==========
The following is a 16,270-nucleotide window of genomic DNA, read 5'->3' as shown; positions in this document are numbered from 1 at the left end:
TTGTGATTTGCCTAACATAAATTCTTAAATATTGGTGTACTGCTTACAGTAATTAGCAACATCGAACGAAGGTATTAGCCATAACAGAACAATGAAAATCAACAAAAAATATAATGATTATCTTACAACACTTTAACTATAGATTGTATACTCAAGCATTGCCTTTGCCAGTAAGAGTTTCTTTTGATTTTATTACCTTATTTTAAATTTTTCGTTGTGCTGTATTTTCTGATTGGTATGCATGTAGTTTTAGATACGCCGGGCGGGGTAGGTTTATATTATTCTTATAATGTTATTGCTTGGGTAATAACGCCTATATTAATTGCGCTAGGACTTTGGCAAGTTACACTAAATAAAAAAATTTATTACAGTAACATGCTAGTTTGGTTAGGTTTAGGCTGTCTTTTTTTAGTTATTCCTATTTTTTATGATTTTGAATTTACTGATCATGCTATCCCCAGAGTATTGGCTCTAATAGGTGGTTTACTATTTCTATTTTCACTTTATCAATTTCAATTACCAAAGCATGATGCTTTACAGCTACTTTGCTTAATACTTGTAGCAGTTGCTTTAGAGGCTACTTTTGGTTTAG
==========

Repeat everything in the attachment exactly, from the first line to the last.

The following is a 16,270-nucleotide window of genomic DNA, read 5'->3' as shown; positions in this document are numbered from 1 at the left end:
TTGTGATTTGCCTAACATAAATTCTTAAATATTGGTGTACTGCTTACAGTAATTAGCAACATCGAACGAAGGTATTAGCCATAACAGAACAATGAAAATCAACAAAAAATATAATGATTATCTTACAACACTTTAACTATAGATTGTATACTCAAGCATTGCCTTTGCCAGTAAGAGTTTCTTTTGATTTTATTACCTTATTTTAAATTTTTCGTTGTGCTGTATTTTCTGATTGGTATGCATGTAGTTTTAGATACGCCGGGCGGGGTAGGTTTATATTATTCTTATAATGTTATTGCTTGGGTAATAACGCCTATATTAATTGCGCTAGGACTTTGGCAAGTTACACTAAATAAAAAAATTTATTACAGTAACATGCTAGTTTGGTTAGGTTTAGGCTGTCTTTTTTTAGTTATTCCTATTTTTTATGATTTTGAATTTACTGATCATGCTATCCCCAGAGTATTGGCTCTAATAGGTGGTTTACTATTTCTATTTTCACTTTATCAATTTCAATTACCAAAGCATGATGCTTTACAGCTACTTTGCTTAATACTTGTAGCAGTTGCTTTAGAGGCTACTTTTGGTTTAG